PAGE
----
YANZUM Gardens
Since 1989 All rights reserved 1989 - 2013
Spring Flowers sculpture, recycled from bed springs
(above photo) "Spring Flowers" garden sculpture created by author from old recycled bed springs.

Frogs in the Rain

Last night we had one of those wonderful all night gentle rains that makes my garden plump out in all it's colorful finery. Another enjoyable aspect of the rain is the symphony of tree frogs that surround my house as they perform their strange and other worldly sounds. The rain seems to make them come alive even though I'd heard little from them in recent weeks or months. I suppose this is their mating time because after a rain I usually find my bogs and water filled planters alive with squirming tadpoles. For some reason they seem to love it here and I love having them. It makes me feel like I live in a healthy natural environment. I suppose if you're not accustomed to them, they could become a little disconcerting and annoying, but not to me. I welcome them with open ears. They don't sound like typical frogs. Some almost sound like a dog barking, while some sound just like sheep, and others, well, it's hard to describe, but they are quite surreal.

Early on I installed 2 ponds here because I love water plants. This is when I first discovered the tadpoles. It was like magic because they simply appeared out of nowhere. As they turned into frogs, it was even more amazing because the smallest ones were the size of a pea, hopping around the concrete pad beside the pond. I was enthralled at yet another of nature's astounding marvels. They usually grow to a 3 or 4 inch length and they tend to hang out in the most unlikely places, such as in crevices near the patio roof or inside light fixtures. Once I was pulling my front door shut when my fingers touched something squishy. I found a light colored 3 inch tree frog in the hollow space behind the door handle. I encouraged him to find a new sleeping lounge. Twice I've found one on my shower wall, but I have no idea how they got inside the house.

My first personal experience with tree frogs was in Atlanta when a friend took me to an old dilapidated house he owned in the country. He wanted to give me the 6 solid oak columns that once stood on the front porch. Out back was a large horse trough filled with water and tadpoles. I found a jar and scooped a bunch of them up, took them home and added them to one of my ponds. I didn't really know they were tree frogs until they grew and started singing from the trees. I'm not sure all my neighbors were thrilled with their loud sound, much louder than my current residents. It didn't matter because by the next year I could hear them on another street. For some unknown reason they decided to move on.

My next experience with frogs came one Sunday afternoon when a group of us drove up to Tallulah Falls and Gorge north of Atlanta. I recently read that Tallulah Gorge was north Georgia's first tourist attraction, really taking off when the train arrived in 1882. In 1970 Karl Wallenda, of the famous circus tight rope walking family, walked across on a high wire stretched across the gorge. Anyway, my friends and I hiked down to the bottom to enjoy the beautiful scenery. The base was solid rock in many places, as is much of the area surrounding Atlanta. On what used to be the river bottom before the power company started controlling the flow to turn it into electricity, were some large circular “ponds” cut into the rock. I don't know if the ponds are natural or man made but you can see them in a photo on the Tallulah Gorge website. Inside the ponds were lots of big fat tadpoles. I found a discarded cup and asked the tadpoles if anyone wanted to move to the city. I had several volunteers. I brought them home, added them to one of my ponds where they promptly ate all of the baby goldfish. I suppose if the fish had been larger, they would have dined on the tadpoles. It is a dog eat dog world after all. Those tadpoles turned out to be bull frogs with a rich deep bass sound. What a treat. Ribbitt. By the way, I now know I should not have taken the tadpoles, because , like wildflowers, if too many people do this, they will vanish from the wild and none of us wants that. Please do not remove any living thing from the wild.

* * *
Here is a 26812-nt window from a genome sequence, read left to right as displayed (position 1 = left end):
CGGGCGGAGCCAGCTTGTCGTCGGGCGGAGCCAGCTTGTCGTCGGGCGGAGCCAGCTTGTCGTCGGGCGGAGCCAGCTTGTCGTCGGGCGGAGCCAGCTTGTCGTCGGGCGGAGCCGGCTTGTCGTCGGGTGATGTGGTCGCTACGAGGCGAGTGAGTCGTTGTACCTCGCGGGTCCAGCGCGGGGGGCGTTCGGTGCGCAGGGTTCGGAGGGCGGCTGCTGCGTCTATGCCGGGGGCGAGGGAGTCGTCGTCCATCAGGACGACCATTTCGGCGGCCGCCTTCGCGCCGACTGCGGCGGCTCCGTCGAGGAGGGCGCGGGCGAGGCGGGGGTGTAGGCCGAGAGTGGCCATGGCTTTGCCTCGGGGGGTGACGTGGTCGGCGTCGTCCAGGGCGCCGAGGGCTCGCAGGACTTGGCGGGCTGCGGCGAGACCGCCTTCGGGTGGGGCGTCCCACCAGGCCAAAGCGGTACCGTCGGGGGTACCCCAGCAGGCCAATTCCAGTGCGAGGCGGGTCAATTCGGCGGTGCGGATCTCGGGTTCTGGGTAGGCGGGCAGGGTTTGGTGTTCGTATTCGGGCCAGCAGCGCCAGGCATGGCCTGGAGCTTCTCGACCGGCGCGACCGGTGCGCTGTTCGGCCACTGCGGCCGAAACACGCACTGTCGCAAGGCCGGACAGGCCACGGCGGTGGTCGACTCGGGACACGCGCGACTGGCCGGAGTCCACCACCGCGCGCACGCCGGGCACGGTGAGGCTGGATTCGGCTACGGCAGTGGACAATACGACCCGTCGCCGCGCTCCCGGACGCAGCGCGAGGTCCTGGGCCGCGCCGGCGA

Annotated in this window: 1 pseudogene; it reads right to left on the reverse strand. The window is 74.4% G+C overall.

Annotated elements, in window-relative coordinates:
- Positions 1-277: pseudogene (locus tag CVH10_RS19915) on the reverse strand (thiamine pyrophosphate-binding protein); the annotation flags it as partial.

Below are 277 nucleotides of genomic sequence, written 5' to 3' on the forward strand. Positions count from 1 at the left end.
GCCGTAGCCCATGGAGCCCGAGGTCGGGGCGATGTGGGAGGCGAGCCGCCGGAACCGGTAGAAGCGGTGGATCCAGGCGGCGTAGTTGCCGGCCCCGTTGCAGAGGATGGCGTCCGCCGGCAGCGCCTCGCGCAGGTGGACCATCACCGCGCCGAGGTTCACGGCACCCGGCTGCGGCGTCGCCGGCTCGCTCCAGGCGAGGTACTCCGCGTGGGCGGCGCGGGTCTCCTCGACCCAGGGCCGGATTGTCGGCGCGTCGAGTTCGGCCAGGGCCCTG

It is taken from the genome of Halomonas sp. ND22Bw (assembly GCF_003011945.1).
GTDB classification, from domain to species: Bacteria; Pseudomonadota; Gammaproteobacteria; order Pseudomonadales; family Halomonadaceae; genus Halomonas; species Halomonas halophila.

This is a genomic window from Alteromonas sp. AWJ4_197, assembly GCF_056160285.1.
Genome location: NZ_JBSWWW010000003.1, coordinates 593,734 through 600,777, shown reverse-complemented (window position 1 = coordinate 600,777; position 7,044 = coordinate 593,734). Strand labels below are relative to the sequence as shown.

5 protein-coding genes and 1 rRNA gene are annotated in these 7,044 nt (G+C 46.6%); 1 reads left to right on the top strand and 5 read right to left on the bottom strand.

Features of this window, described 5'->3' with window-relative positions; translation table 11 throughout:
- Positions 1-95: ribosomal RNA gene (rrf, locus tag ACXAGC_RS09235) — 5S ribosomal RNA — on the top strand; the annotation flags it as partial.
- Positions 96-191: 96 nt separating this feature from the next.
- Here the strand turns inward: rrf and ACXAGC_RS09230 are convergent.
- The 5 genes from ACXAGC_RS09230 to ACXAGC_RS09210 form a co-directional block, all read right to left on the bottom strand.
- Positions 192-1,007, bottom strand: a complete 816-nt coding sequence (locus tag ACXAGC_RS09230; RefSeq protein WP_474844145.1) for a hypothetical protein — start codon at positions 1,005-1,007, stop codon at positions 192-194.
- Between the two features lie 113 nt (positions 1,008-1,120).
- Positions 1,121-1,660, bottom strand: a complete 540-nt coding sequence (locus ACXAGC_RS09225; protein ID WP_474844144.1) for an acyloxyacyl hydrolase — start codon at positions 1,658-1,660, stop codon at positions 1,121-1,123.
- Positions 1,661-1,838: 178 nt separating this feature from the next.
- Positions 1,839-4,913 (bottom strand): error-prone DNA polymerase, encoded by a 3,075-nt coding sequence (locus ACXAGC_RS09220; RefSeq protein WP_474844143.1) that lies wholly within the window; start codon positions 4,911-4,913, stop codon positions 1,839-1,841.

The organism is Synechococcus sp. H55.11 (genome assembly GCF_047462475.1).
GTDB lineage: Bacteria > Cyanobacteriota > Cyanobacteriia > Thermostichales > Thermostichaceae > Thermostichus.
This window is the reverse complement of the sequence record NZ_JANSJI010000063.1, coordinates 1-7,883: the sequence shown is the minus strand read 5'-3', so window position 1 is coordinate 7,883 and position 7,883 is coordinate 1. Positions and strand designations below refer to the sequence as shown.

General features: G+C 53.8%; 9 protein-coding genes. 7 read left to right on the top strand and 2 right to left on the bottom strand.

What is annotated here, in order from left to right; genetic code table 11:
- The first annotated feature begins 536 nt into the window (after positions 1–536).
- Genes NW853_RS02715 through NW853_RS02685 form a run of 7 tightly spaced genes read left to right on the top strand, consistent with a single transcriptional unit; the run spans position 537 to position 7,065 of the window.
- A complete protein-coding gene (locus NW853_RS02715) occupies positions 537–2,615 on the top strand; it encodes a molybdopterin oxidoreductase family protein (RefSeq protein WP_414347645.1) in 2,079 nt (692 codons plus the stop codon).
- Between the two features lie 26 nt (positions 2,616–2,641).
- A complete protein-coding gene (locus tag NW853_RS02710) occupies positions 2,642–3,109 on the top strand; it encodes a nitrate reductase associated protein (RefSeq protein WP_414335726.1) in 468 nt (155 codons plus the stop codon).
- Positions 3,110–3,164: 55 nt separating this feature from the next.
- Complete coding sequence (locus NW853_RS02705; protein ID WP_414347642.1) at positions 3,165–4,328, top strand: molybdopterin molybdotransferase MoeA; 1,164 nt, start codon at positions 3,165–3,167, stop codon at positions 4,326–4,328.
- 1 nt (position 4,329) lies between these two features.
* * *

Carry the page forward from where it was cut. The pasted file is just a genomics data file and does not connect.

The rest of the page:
I've read that frogs are like the proverbial canary in a coal mine. In case you're not familiar with the concept, coal miners used to take caged canaries down into the coal mines with them for protection. The canaries are very vulnerable to dangerous gases in the air, so if the canary suddenly died, the miner knew he'd better get out of there as fast as possible or he'd be next. Likewise, frogs are super sensitive to the many toxins we carelessly spread about our earth in the form of fertilizers, insecticides and other pollutants. Frogs have been around since the days of the dinosaurs, but now they are vanishing in large numbers all around the world. Some of the reasons are destruction by bulldozer of their fragile habitats, loss of food sources, pollution, climate change and a fungal disease called chytrid. Like the miner with a dead canary, we should probably get out of here fast, but we can't. It seems to me if we don't change our destructive ways and change them now, we might eventually follow the unfortunate path of the vanishing frogs.


You can read more about the vanishing frogs here: http://ngm.nationalgeographic.com
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